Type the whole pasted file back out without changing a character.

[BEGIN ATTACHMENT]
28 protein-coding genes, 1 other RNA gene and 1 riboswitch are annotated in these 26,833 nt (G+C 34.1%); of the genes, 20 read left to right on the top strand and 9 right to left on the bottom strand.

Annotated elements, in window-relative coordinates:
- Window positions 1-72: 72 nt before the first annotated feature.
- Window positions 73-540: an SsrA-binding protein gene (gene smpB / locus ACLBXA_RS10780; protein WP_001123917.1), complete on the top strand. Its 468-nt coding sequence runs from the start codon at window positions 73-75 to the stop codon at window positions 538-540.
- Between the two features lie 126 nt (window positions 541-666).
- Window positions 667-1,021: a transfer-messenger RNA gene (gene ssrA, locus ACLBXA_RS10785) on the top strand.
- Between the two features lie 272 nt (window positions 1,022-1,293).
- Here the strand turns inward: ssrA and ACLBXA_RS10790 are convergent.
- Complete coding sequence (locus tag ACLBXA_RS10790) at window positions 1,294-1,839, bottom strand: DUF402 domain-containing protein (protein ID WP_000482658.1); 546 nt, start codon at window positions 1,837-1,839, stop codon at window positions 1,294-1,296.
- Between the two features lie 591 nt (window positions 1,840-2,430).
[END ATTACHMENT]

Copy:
28 protein-coding genes, 1 other RNA gene and 1 riboswitch are annotated in these 26,833 nt (G+C 34.1%); of the genes, 20 read left to right on the top strand and 9 right to left on the bottom strand.

Annotated elements, in window-relative coordinates:
- Window positions 1-72: 72 nt before the first annotated feature.
- Window positions 73-540: an SsrA-binding protein gene (gene smpB / locus ACLBXA_RS10780; protein WP_001123917.1), complete on the top strand. Its 468-nt coding sequence runs from the start codon at window positions 73-75 to the stop codon at window positions 538-540.
- Between the two features lie 126 nt (window positions 541-666).
- Window positions 667-1,021: a transfer-messenger RNA gene (gene ssrA, locus ACLBXA_RS10785) on the top strand.
- Between the two features lie 272 nt (window positions 1,022-1,293).
- Here the strand turns inward: ssrA and ACLBXA_RS10790 are convergent.
- Complete coding sequence (locus tag ACLBXA_RS10790) at window positions 1,294-1,839, bottom strand: DUF402 domain-containing protein (protein ID WP_000482658.1); 546 nt, start codon at window positions 1,837-1,839, stop codon at window positions 1,294-1,296.
- Between the two features lie 591 nt (window positions 1,840-2,430).